DY­LAN AL­COTT OAM

THREE-TIME Par­a­lympic gold medal­list and 2016 Aus­tralian Par­a­lympian of the Year Dy­lan Al­cott is now help­ing en­rich the lives of young kids with dis­abil­i­ties through men­tor­ing, grants and scholarships via the Dy­lan Al­cott Foun­da­tion.

The Australian Education Reporter - - FRONT PAGE - EMMA DAVIES

“We need to nor­malise disability and to alter the ex­ist­ing neg­a­tive stig­mas and prej­u­dice, turn­ing them into pos­i­tives.”

Q. How tough was school for you, as a kid liv­ing with a disability?

I’m not go­ing to sugar coat it; liv­ing with a disability at school was pretty tough at times. Kids can be mean and can make you feel re­ally ex­cluded.

I was em­bar­rassed about my disability. I think if there were books or learn­ing re­sources avail­able for stu­dents and teach­ers to learn about disability, then it would have made ev­ery­one feel more com­fort­able and I would have been treated just like ev­ery­one else.

When I was 13 I was bul­lied for be­ing dis­abled but if I had seen some­one on TV or ra­dio with a disability what a dif­fer­ence it would have made.

That’s why I co-founded Get Skilled Ac­cess, to shift and change per­cep­tions to im­prove the lives of peo­ple with dis­abil­i­ties.

I want peo­ple to be aware of disability, talk about it, and make it con­tem­po­rary, fun, and emo­tive – even hu­mor­ous – so kids don’t have to go through what I went through.

We need to nor­malise disability and to alter the ex­ist­ing neg­a­tive stig­mas and prej­u­dice, turn­ing them into pos­i­tives.

That’s why I’m so pas­sion­ate about what we do at Get Skilled Ac­cess, be­cause we ed­u­cate peo­ple about disability in an in­ter­ac­tive and fun way that has not been done be­fore.

Q. How do we change the per­cep­tions of disability?

Ed­u­ca­tion! We need to raise peo­ple’s aware­ness of disability and I think we are trend­ing the right way, but it’s mov­ing very slowly.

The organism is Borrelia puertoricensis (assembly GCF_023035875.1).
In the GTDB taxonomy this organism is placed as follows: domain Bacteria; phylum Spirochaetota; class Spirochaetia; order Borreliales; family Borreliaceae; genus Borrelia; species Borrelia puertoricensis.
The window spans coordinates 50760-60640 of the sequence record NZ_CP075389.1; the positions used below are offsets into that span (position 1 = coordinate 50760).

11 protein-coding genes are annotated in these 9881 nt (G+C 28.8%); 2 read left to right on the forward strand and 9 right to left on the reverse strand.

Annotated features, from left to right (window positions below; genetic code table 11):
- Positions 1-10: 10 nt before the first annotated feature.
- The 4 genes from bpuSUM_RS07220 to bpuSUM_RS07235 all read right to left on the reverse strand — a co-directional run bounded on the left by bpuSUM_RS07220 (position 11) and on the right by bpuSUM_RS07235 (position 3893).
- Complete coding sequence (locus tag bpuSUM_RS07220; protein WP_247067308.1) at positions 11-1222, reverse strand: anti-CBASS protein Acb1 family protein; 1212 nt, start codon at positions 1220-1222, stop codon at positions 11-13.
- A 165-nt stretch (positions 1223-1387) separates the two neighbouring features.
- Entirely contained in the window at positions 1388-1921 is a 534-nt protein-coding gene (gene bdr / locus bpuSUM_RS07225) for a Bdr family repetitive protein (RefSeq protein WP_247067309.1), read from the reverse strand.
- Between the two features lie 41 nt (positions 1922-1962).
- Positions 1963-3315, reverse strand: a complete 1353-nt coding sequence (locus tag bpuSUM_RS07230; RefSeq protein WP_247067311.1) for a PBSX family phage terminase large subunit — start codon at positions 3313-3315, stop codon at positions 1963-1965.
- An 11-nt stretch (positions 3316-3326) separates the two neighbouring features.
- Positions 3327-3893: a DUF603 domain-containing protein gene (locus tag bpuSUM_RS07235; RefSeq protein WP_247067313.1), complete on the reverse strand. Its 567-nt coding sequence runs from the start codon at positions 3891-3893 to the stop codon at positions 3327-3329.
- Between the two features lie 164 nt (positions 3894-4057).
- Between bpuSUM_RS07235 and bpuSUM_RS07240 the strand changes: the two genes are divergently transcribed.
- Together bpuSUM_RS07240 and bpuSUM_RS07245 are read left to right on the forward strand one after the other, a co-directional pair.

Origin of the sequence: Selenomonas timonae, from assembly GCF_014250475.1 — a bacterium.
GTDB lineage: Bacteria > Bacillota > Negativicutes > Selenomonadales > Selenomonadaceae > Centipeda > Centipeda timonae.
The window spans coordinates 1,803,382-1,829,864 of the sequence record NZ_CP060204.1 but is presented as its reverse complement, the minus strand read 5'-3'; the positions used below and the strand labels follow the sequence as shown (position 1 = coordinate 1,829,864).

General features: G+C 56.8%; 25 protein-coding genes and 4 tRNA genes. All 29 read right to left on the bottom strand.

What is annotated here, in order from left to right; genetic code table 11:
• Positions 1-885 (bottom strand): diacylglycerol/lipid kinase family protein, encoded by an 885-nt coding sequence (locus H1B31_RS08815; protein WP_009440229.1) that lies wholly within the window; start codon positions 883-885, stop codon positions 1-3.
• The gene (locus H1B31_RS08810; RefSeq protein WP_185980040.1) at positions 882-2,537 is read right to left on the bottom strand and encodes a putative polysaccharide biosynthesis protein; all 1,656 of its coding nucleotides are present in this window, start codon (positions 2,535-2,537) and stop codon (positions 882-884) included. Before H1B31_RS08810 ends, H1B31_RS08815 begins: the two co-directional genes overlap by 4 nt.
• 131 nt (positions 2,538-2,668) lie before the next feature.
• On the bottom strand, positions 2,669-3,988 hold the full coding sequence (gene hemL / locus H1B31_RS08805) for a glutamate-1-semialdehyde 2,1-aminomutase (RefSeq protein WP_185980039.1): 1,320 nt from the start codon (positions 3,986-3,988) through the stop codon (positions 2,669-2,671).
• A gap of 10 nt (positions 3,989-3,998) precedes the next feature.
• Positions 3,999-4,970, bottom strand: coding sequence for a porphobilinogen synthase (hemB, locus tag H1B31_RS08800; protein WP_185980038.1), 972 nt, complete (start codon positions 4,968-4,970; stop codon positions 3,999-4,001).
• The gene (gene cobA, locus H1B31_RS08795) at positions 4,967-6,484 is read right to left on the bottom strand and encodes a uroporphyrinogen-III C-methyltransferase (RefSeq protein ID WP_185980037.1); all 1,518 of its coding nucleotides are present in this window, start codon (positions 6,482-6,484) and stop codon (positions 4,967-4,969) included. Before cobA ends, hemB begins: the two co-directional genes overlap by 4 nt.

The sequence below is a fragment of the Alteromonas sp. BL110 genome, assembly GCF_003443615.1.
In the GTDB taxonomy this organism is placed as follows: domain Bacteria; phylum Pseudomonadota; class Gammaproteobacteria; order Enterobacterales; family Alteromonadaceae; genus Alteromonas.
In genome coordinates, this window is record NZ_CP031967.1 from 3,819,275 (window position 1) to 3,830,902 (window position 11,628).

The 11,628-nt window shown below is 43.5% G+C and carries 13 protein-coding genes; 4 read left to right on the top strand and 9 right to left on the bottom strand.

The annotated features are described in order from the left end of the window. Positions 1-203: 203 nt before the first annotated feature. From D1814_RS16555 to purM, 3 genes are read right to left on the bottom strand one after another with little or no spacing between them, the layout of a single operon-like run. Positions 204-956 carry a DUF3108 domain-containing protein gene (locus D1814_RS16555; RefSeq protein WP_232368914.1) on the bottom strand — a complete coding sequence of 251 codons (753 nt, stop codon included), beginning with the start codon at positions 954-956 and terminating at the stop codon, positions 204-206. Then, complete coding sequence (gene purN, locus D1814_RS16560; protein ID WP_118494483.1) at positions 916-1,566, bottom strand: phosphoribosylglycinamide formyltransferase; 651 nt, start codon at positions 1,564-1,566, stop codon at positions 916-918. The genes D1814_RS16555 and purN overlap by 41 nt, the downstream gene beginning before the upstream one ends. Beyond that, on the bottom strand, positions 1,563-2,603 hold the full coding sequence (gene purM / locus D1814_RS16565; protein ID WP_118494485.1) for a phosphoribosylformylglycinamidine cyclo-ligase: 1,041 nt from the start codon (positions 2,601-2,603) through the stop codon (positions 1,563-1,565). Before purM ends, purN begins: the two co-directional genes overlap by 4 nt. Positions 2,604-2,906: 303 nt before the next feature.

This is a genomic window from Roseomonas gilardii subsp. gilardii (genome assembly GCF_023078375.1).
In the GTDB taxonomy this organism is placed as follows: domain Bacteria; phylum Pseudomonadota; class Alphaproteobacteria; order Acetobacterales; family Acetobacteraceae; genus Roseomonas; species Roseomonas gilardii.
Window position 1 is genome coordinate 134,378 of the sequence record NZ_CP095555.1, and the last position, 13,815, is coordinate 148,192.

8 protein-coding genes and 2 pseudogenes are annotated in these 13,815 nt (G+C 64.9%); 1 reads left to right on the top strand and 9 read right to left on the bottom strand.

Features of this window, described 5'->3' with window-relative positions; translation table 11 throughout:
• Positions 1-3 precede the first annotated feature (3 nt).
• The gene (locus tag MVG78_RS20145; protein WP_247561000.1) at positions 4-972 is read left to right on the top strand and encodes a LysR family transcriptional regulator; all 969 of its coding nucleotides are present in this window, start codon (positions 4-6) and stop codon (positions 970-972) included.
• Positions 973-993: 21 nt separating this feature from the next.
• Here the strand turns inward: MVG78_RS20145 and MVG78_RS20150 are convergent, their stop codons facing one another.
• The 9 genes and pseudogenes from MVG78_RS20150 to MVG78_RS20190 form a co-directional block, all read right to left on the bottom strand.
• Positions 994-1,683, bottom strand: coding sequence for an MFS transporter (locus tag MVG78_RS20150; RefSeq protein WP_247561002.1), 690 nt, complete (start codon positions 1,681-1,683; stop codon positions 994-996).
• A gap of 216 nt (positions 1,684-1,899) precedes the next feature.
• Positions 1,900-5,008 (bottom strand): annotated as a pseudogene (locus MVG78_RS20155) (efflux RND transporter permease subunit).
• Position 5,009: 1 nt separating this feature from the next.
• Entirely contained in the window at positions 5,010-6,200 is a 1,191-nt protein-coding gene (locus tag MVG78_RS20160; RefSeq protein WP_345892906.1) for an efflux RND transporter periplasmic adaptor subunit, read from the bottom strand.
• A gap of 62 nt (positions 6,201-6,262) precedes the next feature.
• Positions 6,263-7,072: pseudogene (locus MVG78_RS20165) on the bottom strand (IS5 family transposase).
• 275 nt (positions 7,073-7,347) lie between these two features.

We need to main­stream ac­ces­si­bil­ity and disability and get it in front of peo­ple; for too long it’s been put on the back burner and peo­ple haven’t cared about it.

I want to help the cur­rent gen­er­a­tion of peo­ple with dis­abil­i­ties, but also help the next gen­er­a­tion live the lives that they want to live. That’s why Get Skilled Ac­cess ex­ists as an or­gan­i­sa­tion that can in­flu­ence gen­er­a­tional so­cial change.

Q. How can schools could im­prove learn­ing en­vi­ron­ments for dis­abled stu­dents?

Stu­dents with a disability don’t need to be wrapped in cot­ton wool; they de­serve and want to be treated like ev­ery­one else. How­ever, peo­ple with a disability do have dif­fer­ent needs and can re­quire ad­just­ments at school, which can be any­thing from an ad­justable desk to hav­ing flex­i­bil­ity in their timeta­bles.

It’s also re­ally im­por­tant to be open and check-in with the stu­dent on a reg­u­lar ba­sis to en­sure that they are com­fort­able and, if re­quired, make read­just­ments.

For the most part teach­ers are very con­scious of mak­ing their class­rooms in­clu­sive. How­ever, chang­ing at­ti­tudes that sup­port di­ver­sity and in­clu­sion can take time to in­te­grate so teach­ers should be will­ing learn and try dif­fer­ent things, col­lab­o­rate with the stu­dents, and find what works for their class­room so that peo­ple with di­verse abil­i­ties and back­grounds can suc­ceed at school to­gether.

Q. Should school staff to be trained in disability and ac­ces­si­bil­ity aware­ness?

Ab­so­lutely. With over 4.5 mil­lion Aus­tralians liv­ing with some form of disability, I think train­ing should be a stan­dard in all schools, for teach­ers as well as stu­dents.

We have stu­dents who have phys­i­cal and/or in­tel­lec­tual dis­abil­i­ties – you may have a stu­dent in your class­room who uses a wheel­chair or a stu­dent that has sen­sory is­sues – but this is all nor­mal. If we can ed­u­cate stu­dents at a young age, we can break down stig­mas and bar­ri­ers that adults with disability still strug­gle with to­day.